W: That’s surprising. It seems like there’s a lot of venues.

A: Lawrence, Kansas is the same way. This town does have a lot of venues, but it has very few bookers. There are five or six local bands who keep it locked down. It’s hard to bust in. As opposed to a bigger city, where it’s like, “Come on in, there’s plenty of room for everybody.”

W: That’s too bad. Do you enjoy touring?

A: Nope. When I get on stage I’m happy, but touring is a big pain in the ass. I don’t see why everybody can’t just come to me. I’ve got all my stuff all set up. I’ll just play it for them.

W: Yeah! Can I put that on Smile Politely?

A: Definitely.

W: By appointment.

A: That kind of goes with my subscription rock star idea. I will be your personal rock star. For a certain amount of money, I will come hang out with you, I will denigrate your values, I will trash your house — if you’d like me to.

W: Is that extra?

A: Well, the subscription plan steps up. And if I get enough subscribers, that will sustain me as a rock star. “What band do you like?” “I have my own rock star. It’s this guy.”

W: So if I pay extra, you will trash my house —

A: — yep —

W: — smoke my stash —

A: — yep —

W: — and sleep with my girlfriend?

A: (laughs)

W: The top-tier package.

A: What would we call that package? The full Keith Richards? No, I think the full Keith Richards would just be passing out in your hedgerow. We’ll call it the full Rod Stewart. I’ll show up in the checkered pants, the tartan suit. You won’t forget it. And the first step is the Ron Wood level, where I just kind of come around the corner and wave: “ ‘ello.”

W: Just have crazy hair and do a photo op.

A: You’ll be hanging out with your friends in a bar, and I’ll just breeze through and say, “Hi. Good to see you again.”

W: You can call your next CD By Appointment Only.

A: Have I told you about my next CD?

W: No.

A: Seven Songs About Eric Clapton.

W: (skeptical) Really.

A: Let me tell you about Seven Songs About Eric Clapton.

W: You’d better.

A: I picked Eric Clapton as a neutral figure around whom to write a bunch of songs. Then I started doing research on Eric Clapton, and he spilled over from neutral figure to another loathsome celebrity. … I have a lot of guitar students. I get middle-aged students, kind of life-long desk jockeys. And part of their middle-aged crisis is to take up the guitar. And they really identify with Eric Clapton, because of his general blokeiness. He’s just a guy. And you could imagine him at State Farm, or Country Companies, working the desk next to you. Just kind of a regular guy. Which in a way I find sort of admirable about him. That he never tried to come out with some flamboyant personality. He’s just kind of a dude. And I appreciate that about him.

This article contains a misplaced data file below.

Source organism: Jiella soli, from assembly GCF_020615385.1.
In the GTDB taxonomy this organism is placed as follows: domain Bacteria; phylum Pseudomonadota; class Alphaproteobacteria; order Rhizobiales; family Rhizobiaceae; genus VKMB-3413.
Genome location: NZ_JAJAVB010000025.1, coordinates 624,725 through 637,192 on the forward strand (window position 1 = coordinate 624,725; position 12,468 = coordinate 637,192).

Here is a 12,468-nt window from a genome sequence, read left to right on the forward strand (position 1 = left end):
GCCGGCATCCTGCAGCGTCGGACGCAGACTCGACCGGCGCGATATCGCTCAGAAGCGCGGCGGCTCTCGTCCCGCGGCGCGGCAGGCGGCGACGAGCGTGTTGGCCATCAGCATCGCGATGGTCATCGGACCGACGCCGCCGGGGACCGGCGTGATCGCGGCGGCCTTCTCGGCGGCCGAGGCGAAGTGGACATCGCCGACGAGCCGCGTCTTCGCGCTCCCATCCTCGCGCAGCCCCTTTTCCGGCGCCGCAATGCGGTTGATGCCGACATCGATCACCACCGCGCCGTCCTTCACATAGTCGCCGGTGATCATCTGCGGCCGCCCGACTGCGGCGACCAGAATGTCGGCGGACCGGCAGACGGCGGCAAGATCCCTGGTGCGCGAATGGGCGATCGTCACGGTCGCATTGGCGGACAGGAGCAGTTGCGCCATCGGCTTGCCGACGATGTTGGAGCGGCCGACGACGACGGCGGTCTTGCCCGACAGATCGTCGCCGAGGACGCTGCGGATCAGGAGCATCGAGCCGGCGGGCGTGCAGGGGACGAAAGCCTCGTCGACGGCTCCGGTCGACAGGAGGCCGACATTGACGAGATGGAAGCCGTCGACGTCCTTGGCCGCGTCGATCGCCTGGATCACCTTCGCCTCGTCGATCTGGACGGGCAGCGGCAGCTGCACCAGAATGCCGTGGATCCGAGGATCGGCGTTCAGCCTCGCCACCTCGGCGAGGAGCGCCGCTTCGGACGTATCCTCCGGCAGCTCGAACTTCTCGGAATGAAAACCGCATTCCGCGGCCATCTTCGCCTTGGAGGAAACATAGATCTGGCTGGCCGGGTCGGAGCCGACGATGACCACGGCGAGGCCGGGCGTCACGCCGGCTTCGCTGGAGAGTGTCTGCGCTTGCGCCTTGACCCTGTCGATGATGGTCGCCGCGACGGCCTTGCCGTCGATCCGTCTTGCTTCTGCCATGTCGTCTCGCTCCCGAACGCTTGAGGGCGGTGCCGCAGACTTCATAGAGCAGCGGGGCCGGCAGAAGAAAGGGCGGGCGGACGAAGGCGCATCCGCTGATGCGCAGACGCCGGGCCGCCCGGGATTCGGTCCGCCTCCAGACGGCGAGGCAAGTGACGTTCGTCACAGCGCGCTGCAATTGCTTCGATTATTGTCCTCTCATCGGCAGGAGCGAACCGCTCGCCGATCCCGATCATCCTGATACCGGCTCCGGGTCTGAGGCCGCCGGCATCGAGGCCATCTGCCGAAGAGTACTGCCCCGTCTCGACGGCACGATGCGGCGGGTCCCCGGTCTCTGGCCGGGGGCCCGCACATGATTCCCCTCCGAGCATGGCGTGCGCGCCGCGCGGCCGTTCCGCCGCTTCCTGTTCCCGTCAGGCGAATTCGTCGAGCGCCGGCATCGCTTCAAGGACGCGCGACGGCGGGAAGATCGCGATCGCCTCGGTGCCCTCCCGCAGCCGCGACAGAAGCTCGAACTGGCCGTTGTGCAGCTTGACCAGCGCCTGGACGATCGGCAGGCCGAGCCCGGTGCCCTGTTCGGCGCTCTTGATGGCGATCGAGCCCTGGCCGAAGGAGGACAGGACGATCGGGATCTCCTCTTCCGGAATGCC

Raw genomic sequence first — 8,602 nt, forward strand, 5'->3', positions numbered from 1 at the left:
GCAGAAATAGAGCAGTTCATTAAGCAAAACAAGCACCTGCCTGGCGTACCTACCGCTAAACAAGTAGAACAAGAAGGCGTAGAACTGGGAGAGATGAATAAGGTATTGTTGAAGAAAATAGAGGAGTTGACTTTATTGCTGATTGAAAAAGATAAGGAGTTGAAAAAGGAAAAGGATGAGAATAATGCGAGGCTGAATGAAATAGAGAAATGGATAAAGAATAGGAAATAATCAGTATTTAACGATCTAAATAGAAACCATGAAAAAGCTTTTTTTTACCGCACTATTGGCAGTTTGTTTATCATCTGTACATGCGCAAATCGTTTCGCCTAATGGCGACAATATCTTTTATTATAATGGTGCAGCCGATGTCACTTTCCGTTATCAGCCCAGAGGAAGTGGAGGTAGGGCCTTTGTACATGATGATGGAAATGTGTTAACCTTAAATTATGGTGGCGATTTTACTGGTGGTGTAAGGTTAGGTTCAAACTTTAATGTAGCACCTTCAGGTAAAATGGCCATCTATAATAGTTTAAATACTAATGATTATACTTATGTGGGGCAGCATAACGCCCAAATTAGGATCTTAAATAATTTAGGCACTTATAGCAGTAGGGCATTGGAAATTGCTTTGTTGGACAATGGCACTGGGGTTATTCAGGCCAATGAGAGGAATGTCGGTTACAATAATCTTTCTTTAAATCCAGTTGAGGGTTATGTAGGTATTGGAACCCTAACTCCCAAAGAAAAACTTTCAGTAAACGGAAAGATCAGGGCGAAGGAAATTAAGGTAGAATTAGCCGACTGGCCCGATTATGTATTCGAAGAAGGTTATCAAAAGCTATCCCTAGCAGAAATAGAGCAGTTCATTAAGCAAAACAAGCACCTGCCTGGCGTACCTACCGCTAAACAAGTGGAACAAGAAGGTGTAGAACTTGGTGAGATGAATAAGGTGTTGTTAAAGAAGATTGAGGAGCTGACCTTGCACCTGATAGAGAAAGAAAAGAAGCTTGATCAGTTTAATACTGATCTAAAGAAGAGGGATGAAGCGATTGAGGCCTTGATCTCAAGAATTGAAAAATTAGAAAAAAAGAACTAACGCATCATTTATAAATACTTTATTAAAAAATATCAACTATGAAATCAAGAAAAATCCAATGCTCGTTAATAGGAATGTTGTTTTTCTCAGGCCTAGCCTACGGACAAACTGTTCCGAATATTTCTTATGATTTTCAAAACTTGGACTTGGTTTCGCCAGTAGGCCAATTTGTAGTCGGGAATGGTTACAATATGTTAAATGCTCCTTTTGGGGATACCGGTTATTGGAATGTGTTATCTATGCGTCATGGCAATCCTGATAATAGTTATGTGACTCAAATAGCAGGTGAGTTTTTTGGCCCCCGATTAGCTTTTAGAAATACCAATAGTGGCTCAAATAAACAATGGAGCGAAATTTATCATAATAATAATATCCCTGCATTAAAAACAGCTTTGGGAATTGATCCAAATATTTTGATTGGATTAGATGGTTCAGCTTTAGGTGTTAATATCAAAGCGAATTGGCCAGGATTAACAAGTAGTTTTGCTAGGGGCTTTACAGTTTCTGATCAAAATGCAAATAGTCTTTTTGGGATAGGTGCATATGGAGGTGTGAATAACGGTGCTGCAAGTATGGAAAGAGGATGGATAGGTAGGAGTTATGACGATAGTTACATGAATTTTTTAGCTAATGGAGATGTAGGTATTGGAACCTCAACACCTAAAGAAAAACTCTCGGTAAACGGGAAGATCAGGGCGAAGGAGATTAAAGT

But what I don’t appreciate about him is his sort of unapologetic, unreconstructed racism. He has a lot of things in common with that whole baby boomer generation. Extreme selfishness. After battling alcoholism for part of the Eighties, and finally getting clean and kicking that, he started doing advertisements for Budweiser. Kind of interesting. Shows an uncomplicated, un-nuanced sense of things.

W: It’s very uncomplicated.

A: (laughs) “I’ll take the money!” Now, of course, he does ads for Rolex and BMWs or Mercedes — some Nazi car or another. … And I always thought, looking at Mr. Guitar Student across the way from me, “You identify very deeply with this man, but I think that you’d find that, if you met him, you guys would have absolutely nothing in common at all.” And from there the album was built. I use periods in Eric Clapton’s life to write about things that are interesting to me. …

Waiter: (bringing our desserts) Tiramisu … and chocolate love cake.

W: What did that guy say to you?

A: He looked deeply and soulfully into my eyes. My wife is beginning to suspect. …